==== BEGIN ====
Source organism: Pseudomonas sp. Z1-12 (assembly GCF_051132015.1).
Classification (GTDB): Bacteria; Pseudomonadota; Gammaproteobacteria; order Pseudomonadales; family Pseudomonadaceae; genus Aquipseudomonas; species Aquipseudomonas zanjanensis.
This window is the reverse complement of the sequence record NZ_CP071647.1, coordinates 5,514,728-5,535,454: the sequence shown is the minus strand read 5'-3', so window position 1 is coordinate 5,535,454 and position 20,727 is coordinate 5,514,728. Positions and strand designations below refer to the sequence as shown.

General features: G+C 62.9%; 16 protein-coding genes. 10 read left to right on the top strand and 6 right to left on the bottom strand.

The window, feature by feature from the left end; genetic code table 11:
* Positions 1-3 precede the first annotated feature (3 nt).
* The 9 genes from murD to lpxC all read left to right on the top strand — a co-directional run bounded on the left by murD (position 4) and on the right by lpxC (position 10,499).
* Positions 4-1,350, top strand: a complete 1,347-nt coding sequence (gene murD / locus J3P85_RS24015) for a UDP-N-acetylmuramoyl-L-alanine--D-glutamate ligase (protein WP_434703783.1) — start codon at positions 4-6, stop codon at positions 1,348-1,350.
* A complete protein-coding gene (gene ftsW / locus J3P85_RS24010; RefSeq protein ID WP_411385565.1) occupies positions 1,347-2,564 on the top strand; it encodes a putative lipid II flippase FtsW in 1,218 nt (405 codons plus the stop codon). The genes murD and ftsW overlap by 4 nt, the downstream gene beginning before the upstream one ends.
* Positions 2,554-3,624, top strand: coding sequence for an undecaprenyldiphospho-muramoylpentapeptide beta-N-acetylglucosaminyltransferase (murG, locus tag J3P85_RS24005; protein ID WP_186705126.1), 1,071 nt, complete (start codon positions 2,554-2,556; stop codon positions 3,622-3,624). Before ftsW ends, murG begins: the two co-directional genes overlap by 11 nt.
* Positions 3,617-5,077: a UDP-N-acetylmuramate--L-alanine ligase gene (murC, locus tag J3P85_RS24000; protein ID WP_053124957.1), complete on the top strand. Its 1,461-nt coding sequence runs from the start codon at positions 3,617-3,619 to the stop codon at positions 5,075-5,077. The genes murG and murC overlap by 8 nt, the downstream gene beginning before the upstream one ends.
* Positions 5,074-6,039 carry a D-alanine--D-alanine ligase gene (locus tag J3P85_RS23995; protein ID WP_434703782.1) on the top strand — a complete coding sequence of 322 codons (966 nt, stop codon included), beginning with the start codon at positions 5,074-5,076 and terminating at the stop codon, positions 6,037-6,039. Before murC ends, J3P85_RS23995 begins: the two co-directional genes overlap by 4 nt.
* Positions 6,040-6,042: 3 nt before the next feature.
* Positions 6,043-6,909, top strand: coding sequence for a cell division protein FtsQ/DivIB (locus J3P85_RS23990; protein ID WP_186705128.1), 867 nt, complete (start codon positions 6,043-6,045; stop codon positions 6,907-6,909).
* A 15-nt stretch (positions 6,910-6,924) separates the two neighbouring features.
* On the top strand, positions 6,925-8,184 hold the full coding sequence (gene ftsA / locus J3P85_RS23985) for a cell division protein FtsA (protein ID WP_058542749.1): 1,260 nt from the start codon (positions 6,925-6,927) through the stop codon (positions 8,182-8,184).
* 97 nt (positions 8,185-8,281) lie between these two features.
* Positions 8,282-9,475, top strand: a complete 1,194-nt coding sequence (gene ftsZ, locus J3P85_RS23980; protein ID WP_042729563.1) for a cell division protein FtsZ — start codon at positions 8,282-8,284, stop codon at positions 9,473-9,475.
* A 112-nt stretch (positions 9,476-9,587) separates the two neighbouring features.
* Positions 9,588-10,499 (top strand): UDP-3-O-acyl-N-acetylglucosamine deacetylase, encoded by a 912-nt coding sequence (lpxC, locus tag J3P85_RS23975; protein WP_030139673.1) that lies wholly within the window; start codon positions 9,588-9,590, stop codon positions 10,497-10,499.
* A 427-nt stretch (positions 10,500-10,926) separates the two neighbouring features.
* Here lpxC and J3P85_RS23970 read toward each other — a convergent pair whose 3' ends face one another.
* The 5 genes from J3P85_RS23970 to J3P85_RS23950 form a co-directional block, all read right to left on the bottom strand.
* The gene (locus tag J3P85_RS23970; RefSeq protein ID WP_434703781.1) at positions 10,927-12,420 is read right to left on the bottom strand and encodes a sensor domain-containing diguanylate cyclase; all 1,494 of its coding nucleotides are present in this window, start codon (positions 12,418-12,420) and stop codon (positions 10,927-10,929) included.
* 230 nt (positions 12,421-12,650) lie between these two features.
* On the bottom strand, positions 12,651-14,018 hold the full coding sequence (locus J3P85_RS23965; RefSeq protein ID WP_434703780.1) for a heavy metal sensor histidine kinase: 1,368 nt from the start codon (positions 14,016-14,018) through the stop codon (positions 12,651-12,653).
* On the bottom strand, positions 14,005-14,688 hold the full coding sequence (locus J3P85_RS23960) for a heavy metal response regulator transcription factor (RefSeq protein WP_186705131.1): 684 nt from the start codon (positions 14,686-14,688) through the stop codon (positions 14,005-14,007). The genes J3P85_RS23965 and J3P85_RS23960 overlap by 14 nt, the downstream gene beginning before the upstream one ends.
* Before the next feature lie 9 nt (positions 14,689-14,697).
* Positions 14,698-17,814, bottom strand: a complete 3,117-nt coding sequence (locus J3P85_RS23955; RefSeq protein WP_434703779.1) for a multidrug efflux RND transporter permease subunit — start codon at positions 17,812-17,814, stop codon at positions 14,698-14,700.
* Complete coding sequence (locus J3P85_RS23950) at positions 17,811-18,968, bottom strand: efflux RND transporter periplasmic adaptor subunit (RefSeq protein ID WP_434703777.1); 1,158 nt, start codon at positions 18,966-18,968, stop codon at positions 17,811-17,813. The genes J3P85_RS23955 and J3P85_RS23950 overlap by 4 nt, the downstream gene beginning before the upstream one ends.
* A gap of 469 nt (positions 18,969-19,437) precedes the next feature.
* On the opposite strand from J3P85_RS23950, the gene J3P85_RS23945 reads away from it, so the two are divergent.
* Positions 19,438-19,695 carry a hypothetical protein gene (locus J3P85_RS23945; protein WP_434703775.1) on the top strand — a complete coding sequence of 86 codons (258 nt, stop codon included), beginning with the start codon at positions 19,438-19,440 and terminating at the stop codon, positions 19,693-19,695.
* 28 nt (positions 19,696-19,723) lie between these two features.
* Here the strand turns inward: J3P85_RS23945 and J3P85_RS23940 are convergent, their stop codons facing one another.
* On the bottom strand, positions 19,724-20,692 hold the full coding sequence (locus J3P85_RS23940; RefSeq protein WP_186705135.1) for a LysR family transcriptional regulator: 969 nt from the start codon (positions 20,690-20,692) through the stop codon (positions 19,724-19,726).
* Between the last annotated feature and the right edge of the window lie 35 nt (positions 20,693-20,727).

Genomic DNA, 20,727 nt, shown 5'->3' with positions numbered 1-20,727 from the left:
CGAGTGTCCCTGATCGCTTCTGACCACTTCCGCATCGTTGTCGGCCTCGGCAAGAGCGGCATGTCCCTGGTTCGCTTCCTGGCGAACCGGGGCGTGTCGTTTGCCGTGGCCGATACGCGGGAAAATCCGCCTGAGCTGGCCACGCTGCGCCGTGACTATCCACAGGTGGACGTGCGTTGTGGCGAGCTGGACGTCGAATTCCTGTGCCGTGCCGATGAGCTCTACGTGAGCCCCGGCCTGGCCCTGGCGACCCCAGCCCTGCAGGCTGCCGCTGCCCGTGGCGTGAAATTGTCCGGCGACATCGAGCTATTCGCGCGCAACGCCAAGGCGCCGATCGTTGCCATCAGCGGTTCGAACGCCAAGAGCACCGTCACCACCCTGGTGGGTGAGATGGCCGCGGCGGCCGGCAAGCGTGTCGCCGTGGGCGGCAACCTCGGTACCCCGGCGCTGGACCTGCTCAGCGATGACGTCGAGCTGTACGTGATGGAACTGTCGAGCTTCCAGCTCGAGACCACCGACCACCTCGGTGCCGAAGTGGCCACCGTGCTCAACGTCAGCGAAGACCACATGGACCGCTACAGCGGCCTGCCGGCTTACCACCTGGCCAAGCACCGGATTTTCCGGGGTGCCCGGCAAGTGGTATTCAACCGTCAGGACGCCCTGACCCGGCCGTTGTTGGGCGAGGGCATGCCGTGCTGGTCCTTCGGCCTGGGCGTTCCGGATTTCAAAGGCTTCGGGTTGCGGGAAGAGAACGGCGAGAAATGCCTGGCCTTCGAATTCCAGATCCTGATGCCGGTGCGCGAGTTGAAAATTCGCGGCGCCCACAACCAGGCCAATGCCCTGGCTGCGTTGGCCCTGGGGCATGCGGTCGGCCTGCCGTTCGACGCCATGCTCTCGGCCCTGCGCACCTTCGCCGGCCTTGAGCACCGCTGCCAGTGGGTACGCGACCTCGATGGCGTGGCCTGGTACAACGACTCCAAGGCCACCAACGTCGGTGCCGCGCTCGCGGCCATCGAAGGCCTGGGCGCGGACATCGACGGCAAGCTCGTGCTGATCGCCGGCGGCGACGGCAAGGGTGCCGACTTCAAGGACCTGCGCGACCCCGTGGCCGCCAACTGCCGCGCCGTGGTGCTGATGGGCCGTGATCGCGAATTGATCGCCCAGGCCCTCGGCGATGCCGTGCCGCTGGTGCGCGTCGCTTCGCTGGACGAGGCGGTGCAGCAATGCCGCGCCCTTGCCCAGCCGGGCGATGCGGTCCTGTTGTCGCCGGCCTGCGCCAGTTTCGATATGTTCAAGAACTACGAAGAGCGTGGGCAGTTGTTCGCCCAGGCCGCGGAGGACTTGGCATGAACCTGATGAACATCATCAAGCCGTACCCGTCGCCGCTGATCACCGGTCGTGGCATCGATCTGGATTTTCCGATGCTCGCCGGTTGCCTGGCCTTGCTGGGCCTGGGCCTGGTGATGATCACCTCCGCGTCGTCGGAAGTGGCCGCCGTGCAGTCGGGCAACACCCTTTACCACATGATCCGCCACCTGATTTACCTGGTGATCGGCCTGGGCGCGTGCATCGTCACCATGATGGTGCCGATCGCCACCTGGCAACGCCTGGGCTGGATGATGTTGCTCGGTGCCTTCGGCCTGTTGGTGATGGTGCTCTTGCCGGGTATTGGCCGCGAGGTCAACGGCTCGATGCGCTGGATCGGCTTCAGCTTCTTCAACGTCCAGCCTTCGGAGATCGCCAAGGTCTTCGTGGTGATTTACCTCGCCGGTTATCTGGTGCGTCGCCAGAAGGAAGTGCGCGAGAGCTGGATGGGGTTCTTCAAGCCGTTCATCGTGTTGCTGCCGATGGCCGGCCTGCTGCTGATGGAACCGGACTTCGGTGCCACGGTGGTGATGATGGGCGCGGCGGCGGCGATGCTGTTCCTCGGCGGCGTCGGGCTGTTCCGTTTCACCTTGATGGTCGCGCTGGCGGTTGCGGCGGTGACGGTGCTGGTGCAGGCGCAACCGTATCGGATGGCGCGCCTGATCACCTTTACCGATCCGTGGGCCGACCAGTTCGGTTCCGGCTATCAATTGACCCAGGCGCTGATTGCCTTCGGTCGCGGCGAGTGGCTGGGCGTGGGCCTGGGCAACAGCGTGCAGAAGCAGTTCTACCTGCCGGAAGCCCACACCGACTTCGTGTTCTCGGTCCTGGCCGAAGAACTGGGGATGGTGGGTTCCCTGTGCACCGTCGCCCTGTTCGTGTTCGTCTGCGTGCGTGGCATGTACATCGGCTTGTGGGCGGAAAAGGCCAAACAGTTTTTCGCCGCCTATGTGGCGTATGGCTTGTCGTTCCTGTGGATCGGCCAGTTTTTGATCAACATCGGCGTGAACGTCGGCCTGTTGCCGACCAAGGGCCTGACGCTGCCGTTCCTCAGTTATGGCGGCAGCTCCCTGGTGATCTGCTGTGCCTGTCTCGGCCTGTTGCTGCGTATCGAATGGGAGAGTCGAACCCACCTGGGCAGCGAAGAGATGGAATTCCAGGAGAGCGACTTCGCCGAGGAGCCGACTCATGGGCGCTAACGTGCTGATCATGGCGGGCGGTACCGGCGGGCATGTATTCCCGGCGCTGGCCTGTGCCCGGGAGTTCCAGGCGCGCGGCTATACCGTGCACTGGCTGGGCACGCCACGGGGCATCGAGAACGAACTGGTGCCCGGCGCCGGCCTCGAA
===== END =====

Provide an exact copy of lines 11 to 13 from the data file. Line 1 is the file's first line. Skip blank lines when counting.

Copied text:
* Positions 3,617-5,077: a UDP-N-acetylmuramate--L-alanine ligase gene (murC, locus tag J3P85_RS24000; protein ID WP_053124957.1), complete on the top strand. Its 1,461-nt coding sequence runs from the start codon at positions 3,617-3,619 to the stop codon at positions 5,075-5,077. The genes murG and murC overlap by 8 nt, the downstream gene beginning before the upstream one ends.
* Positions 5,074-6,039 carry a D-alanine--D-alanine ligase gene (locus tag J3P85_RS23995; protein ID WP_434703782.1) on the top strand — a complete coding sequence of 322 codons (966 nt, stop codon included), beginning with the start codon at positions 5,074-5,076 and terminating at the stop codon, positions 6,037-6,039. Before murC ends, J3P85_RS23995 begins: the two co-directional genes overlap by 4 nt.
* Positions 6,040-6,042: 3 nt before the next feature.